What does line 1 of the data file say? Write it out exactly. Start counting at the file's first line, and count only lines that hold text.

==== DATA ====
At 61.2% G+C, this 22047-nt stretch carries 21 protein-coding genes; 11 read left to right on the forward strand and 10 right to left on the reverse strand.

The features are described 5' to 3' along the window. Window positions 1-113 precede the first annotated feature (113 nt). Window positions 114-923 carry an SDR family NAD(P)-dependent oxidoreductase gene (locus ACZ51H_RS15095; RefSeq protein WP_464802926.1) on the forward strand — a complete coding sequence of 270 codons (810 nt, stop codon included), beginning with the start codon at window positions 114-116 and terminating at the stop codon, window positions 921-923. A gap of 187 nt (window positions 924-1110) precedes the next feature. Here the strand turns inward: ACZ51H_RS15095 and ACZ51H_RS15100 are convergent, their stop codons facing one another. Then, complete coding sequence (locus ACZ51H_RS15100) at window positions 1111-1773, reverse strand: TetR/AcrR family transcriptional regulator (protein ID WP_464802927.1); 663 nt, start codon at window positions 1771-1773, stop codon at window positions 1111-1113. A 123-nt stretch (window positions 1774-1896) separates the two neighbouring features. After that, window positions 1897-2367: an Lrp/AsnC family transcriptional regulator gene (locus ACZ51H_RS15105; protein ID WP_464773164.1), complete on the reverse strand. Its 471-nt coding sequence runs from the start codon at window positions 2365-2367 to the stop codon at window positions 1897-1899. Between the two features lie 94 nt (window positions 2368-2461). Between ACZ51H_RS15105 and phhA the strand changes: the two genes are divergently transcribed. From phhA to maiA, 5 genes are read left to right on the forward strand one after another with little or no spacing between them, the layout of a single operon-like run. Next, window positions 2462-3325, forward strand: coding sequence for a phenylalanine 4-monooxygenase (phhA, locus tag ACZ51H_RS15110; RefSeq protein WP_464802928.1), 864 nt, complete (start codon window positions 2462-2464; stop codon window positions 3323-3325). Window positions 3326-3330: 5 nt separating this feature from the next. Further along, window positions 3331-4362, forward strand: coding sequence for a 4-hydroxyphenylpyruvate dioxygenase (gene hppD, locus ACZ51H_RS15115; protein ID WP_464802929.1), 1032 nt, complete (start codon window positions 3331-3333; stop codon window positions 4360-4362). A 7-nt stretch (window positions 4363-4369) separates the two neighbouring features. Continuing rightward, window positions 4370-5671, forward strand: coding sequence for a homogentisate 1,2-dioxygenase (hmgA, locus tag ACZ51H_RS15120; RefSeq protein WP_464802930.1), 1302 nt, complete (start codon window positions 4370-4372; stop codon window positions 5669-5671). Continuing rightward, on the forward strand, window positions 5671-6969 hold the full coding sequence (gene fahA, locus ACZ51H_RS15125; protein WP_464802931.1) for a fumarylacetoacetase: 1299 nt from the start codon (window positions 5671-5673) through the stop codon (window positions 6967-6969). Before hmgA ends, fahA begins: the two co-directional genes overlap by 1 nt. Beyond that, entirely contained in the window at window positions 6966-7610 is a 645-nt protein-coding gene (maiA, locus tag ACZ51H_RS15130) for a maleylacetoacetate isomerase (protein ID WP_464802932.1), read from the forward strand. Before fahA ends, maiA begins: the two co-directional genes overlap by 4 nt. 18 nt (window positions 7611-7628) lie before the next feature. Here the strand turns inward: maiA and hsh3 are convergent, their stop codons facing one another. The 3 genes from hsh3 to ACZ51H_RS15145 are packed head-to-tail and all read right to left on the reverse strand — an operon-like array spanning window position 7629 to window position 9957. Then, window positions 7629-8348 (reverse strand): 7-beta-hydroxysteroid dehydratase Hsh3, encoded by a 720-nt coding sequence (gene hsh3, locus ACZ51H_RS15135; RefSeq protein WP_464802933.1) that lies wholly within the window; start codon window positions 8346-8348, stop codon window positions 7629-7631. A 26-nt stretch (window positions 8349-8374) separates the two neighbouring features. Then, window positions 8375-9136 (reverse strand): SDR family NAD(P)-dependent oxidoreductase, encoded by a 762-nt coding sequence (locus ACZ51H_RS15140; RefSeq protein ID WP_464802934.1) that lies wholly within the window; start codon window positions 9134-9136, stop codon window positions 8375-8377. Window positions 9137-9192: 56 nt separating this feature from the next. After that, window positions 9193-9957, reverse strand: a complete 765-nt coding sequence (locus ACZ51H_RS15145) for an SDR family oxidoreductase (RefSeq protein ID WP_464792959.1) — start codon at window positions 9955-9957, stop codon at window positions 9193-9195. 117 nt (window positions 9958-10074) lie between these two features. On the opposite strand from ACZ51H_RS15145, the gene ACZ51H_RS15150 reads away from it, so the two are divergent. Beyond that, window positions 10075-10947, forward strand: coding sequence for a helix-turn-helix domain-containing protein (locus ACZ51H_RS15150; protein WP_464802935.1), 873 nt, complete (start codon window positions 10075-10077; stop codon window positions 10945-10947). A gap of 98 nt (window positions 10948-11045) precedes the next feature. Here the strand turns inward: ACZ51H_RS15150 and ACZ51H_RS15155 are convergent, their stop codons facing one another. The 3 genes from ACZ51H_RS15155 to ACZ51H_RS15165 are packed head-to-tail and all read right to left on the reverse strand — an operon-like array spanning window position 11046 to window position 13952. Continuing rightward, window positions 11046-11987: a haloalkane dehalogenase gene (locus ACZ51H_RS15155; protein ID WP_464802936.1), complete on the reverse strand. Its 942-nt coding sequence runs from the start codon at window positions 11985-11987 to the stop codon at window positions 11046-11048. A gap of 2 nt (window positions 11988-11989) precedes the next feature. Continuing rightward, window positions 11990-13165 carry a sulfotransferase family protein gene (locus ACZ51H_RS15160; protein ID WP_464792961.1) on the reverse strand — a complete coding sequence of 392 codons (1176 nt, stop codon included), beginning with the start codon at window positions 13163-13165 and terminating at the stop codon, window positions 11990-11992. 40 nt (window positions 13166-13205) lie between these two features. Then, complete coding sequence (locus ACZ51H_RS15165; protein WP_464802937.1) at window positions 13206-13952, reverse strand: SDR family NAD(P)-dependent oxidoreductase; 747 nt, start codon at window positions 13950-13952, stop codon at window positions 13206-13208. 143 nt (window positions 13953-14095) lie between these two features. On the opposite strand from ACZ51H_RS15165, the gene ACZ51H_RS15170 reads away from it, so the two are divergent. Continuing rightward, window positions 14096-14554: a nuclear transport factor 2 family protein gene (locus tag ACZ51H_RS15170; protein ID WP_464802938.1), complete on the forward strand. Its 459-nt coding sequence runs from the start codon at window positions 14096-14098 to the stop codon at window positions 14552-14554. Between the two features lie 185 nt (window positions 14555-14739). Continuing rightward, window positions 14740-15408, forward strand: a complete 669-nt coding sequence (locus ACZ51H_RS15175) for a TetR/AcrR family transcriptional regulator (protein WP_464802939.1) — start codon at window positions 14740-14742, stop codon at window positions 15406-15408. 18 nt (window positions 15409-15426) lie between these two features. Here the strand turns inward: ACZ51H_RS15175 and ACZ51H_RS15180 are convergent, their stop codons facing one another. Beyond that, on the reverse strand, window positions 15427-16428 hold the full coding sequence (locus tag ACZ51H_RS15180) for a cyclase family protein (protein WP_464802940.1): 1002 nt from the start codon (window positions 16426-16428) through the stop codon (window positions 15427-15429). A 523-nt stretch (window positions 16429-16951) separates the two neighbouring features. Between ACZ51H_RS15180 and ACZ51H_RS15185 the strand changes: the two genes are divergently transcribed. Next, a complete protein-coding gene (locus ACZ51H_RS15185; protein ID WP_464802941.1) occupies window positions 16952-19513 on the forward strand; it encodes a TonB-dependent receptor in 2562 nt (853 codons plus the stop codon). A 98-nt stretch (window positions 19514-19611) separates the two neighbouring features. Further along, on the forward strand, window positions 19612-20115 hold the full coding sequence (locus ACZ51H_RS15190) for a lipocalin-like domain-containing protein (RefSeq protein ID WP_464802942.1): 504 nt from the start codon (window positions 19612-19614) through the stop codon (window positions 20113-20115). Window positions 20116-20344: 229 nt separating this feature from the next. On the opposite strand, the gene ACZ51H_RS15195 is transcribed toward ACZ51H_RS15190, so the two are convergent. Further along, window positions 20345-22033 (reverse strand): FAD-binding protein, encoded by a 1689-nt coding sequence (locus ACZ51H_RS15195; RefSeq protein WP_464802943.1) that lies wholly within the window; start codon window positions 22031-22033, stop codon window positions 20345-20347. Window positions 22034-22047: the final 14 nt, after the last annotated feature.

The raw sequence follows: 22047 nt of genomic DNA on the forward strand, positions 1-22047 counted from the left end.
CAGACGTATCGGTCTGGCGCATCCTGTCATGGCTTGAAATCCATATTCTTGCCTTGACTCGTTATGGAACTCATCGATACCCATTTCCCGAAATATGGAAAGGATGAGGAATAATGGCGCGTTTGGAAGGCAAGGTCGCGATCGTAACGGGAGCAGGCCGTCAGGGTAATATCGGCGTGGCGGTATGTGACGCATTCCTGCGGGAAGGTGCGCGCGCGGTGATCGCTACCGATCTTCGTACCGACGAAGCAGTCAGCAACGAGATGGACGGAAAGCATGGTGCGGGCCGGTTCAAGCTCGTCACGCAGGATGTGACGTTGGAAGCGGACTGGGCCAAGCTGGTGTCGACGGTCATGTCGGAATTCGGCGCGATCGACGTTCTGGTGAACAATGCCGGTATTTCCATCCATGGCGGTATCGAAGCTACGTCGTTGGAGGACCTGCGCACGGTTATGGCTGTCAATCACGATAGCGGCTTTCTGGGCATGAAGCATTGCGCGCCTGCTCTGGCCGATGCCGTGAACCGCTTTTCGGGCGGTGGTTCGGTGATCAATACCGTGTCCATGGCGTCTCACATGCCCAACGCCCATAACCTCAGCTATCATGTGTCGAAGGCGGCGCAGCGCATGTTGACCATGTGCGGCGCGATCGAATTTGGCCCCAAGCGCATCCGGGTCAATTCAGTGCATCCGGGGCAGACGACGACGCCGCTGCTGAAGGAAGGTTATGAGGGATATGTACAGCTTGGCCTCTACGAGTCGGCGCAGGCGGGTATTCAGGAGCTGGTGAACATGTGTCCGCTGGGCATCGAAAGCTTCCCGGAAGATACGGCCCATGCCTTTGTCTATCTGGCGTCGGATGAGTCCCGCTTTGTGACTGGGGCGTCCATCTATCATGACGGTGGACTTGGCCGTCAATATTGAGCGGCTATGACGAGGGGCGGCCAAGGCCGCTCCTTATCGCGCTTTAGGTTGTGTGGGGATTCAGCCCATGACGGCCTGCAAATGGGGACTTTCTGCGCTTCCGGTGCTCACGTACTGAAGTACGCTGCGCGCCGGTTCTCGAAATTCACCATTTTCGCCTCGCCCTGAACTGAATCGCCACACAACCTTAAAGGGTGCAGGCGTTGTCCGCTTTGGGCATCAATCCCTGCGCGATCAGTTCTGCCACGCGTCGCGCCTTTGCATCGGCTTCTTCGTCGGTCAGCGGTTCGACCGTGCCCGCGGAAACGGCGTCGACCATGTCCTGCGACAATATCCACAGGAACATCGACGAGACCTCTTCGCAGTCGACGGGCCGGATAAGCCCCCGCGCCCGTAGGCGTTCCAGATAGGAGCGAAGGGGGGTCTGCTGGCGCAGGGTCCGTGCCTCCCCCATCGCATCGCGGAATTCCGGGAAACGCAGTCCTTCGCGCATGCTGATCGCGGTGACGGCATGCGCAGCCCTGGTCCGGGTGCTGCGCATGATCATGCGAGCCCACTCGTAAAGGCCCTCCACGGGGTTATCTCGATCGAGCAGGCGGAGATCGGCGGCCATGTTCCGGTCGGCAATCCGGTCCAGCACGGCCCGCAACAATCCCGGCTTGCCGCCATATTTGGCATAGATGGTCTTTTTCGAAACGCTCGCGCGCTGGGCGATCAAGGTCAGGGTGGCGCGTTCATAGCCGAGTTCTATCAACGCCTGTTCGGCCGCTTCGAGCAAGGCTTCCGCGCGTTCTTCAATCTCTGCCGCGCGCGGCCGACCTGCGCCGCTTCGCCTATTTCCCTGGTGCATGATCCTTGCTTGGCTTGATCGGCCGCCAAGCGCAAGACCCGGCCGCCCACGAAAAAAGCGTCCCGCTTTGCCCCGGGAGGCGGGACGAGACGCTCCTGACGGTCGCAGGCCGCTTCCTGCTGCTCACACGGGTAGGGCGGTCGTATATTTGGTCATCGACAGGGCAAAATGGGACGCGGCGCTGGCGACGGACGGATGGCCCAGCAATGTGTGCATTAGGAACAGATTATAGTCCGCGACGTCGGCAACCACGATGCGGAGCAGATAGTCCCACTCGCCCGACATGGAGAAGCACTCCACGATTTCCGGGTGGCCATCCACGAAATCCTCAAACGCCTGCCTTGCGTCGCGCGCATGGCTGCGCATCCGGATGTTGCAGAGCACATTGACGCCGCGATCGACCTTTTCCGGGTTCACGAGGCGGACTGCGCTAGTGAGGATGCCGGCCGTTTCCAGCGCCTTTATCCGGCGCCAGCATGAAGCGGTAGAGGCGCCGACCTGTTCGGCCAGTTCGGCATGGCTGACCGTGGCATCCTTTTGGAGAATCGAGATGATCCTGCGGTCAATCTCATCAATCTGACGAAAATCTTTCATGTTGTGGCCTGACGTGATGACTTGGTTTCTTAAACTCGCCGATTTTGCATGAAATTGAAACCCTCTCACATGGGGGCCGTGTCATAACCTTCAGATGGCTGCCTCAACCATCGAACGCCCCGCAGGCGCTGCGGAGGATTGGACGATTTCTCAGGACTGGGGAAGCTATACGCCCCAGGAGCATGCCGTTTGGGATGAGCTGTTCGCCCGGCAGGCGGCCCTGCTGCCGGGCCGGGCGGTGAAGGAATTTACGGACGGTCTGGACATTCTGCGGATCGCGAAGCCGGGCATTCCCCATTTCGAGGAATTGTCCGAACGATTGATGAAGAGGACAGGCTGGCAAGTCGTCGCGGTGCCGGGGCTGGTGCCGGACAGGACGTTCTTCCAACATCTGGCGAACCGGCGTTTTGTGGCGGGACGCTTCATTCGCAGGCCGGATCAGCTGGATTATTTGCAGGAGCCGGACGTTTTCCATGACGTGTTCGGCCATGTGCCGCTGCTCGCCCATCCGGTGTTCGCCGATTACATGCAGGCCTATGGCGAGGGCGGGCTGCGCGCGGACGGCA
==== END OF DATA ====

At 61.2% G+C, this 22047-nt stretch carries 21 protein-coding genes; 11 read left to right on the forward strand and 10 right to left on the reverse strand.